With 2016 fast approaching, IT decision makers are eyeing several business technology trends that will shape the New Year.
While several macro tech trends will continue to be top of mind - mobility, big data and the Internet of Things (IoT) - CenturyLink sees several other trends becoming increasingly important as the world adapts to rampant market demands, growing competition, and changing landscapes.
In all these areas, IT infrastructure will play a growing role in how businesses overcome challenges, and more infrastructure will be outsourced and externally managed.
“In the coming year, we can expect a further evolution of the data centre, as businesses outsource more and more services, many of which will be hosted in public and private clouds,” says Stuart Mills, regional director A/NZ, CenturyLink.
“Hybrid IT ties all of these externally hosted services together.
“This will increasingly become the norm as companies mix and match their existing internal IT infrastructure with externally managed services to attain the agility needed to be competitive.”
Mills says CenturyLink expects these six business trends to shape 2016:
1. Hybrid IT
The increased outsourcing of IT infrastructure and services is set to dominate the business landscape in the coming year.
As such, hybrid IT will rapidly emerge as the architecture of choice to combine these outsourced services with existing infrastructure.
With a hybrid IT provider, organisations can identify and establish the optimal mix of existing infrastructure and outsourced services with which to drive agility, modernise their IT environments and maintain competitiveness without overcommitting resources on capital expenditure.
2. Next-generation datacentres
External datacentres are rapidly becoming one of the most important elements in a modern organisation’s technology mix.
The flexibility, scalability and resilience offered by externally operated datacentres means they are becoming the go-to option for businesses wanting to quickly augment their IT capabilities.
As business needs mature, so will datacentres.
Expect to see greater use of modular datacentres, which effectively couple hyper-scale and hyperlocal environments for ultimate flexibility, greater data centre network speeds, better energy efficiency and a greater number of automated procedures involved in the management of data centres.
3. Further into the IoT
More and more analogue devices are being hooked up to the Internet, giving rise to the IoT.
Everything from refrigerators to home thermostats and vehicles are now connected and producing actionable data. In 2016, this trend is expected to continue along the trajectory set by its already impressive growth.
One of the driving forces behind this trend is the amount of data being produced by connected devices.
As the IoT market swells to an estimated 25 billion connected devices by 2020, according to industry research firm Gartner Inc, the amount of data that organisations will have at their fingertips will be enormous.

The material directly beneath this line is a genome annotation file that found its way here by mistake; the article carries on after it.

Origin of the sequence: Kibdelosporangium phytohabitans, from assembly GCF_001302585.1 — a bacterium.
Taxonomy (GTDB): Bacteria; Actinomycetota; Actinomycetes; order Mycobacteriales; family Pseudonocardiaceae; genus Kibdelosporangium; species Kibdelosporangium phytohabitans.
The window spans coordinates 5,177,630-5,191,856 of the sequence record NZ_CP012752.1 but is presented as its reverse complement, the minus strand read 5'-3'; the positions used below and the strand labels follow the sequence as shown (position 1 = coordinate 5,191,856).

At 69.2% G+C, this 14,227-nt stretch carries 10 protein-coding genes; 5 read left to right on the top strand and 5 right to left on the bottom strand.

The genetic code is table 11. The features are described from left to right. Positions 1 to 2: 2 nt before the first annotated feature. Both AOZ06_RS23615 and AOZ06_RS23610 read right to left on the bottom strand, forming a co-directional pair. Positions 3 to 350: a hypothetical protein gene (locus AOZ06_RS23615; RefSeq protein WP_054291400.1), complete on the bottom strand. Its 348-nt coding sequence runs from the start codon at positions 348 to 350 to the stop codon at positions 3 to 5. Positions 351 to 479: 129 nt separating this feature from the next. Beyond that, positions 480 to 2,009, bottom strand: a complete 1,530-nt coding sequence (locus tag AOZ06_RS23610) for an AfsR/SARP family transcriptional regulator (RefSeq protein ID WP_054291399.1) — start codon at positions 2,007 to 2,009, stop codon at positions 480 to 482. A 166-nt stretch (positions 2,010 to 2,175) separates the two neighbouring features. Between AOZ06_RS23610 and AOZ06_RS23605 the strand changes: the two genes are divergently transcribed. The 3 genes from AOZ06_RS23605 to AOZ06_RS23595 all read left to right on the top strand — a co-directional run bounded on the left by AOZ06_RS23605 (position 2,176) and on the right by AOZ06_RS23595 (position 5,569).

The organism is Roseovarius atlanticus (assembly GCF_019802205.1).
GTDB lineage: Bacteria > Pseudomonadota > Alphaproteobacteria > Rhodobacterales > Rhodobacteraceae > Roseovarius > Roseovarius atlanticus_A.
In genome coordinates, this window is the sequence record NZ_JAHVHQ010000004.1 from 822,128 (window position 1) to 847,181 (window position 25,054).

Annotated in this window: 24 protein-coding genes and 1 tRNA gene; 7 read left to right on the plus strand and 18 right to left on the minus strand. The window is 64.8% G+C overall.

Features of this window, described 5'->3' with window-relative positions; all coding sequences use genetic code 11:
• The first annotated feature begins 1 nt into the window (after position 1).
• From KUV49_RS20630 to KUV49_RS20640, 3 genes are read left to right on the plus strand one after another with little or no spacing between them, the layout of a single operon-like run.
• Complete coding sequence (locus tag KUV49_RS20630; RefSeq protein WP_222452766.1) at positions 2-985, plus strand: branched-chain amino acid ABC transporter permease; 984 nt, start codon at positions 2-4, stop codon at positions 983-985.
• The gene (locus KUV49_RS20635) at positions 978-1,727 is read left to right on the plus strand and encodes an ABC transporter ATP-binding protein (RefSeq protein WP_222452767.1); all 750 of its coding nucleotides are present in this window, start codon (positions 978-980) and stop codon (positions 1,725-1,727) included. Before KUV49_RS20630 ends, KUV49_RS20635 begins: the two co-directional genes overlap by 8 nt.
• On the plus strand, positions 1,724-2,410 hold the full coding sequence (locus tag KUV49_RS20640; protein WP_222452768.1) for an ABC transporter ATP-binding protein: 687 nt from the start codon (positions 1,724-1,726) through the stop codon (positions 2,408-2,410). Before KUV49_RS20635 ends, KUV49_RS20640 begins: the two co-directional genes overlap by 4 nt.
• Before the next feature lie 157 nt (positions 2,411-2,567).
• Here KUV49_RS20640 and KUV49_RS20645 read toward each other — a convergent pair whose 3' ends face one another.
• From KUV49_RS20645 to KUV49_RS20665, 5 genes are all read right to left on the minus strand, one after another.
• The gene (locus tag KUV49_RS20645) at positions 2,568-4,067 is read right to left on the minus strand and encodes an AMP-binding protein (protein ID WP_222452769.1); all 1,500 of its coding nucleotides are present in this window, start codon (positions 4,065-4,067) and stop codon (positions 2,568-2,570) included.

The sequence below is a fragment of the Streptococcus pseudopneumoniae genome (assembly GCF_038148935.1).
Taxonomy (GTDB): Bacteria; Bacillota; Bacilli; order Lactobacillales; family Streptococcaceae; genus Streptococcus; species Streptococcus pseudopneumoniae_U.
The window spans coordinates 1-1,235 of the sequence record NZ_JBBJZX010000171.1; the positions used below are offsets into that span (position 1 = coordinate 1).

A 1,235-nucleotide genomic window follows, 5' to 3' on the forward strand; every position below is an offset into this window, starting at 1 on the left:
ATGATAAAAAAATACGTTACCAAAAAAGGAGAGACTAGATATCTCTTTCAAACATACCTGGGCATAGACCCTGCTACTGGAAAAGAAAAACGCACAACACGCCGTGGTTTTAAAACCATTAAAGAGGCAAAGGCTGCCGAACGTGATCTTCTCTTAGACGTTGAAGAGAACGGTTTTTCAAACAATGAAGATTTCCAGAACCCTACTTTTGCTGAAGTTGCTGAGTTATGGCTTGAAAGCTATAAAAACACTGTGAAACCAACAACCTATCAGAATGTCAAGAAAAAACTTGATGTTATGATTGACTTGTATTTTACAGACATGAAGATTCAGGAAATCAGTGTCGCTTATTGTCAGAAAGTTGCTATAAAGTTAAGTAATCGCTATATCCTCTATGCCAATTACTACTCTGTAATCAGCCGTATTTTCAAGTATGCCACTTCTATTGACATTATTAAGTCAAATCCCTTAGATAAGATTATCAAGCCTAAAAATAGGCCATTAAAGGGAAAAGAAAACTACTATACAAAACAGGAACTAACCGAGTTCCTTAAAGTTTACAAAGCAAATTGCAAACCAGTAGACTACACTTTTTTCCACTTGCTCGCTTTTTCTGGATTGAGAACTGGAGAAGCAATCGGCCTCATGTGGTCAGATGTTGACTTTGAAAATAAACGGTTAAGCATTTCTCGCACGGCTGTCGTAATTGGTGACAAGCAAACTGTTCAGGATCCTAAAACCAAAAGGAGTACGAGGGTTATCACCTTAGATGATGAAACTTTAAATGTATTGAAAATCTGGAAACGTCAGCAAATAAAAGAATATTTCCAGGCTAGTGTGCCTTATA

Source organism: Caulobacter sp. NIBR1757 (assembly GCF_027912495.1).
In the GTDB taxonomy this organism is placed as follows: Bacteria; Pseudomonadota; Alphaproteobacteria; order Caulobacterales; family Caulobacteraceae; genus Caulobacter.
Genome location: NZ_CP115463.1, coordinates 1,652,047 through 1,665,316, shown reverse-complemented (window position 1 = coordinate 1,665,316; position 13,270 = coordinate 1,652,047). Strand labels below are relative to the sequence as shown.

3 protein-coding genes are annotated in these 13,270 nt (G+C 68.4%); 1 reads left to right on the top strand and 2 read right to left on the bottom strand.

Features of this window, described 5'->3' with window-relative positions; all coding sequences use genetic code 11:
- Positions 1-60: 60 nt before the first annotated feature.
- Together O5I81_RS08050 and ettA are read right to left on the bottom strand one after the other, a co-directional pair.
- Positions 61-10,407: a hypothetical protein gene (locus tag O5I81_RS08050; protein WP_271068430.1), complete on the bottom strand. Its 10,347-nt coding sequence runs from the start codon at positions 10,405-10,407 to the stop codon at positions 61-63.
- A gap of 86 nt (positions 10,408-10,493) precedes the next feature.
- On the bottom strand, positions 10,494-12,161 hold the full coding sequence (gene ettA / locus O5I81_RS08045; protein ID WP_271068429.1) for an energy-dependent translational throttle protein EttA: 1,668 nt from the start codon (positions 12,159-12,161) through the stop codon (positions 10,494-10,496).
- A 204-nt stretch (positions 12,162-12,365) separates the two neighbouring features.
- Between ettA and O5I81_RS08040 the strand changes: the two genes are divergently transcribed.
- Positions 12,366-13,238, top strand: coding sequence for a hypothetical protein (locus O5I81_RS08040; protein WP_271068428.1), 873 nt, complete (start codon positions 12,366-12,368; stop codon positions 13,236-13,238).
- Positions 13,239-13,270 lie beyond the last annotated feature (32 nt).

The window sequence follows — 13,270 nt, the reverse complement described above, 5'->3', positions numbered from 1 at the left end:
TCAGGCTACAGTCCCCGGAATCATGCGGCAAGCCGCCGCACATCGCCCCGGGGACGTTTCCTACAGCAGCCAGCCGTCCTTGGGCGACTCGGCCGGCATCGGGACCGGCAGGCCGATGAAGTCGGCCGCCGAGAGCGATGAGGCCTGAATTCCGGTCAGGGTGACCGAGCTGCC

This will help businesses find out valuable details about their customers, their business operations and their market sectors.
4. Outsourced Big Data
The data produced by the explosion of connected devices goes to waste without advanced data analytics. Data analytics is already a major part of business operations for many companies.
While many organisations with a Web presence, electronic customer communications channels or digital payment gateways are analysing their data to some degree, not all businesses are making as much of the data available to them as they could.
Digital disruptors are quick to seize on all the data they can to measure, evaluate and learn.
However, because Big Data needs a lot of processing power, many organisations will make use of cloud-based, big-data-as-a-service offerings, so they can get the full value of their information, without the associated capital expenditure.
5. Security in the cloud
There is an alarming rate of zero-day vulnerability discoveries happening, and cyber criminals are developing a dizzying array of new and complex attack methods, leaving traditional cyber-security solutions struggling to keep pace.
Rather than proactively updating their security software, many companies are increasingly implementing cloud-based security-as-a-service offerings.
This is already broadly used in email services such as Gmail. However, security-as-a-service is now being taken on to protect all facets of organisations’ IT infrastructure. Now, with so many IT services being outsourced, cloud-based security is likely to explode.
6. More mobility
Most companies that to elevate employee productivity and engagement, they need to increase support for the use of mobile devices in the workplace.
Mobility is already a huge part of how many organisations do business.
In 2016, mobility will become even more important to the overall business mix, with more business functions, services and processes being performed via mobile devices.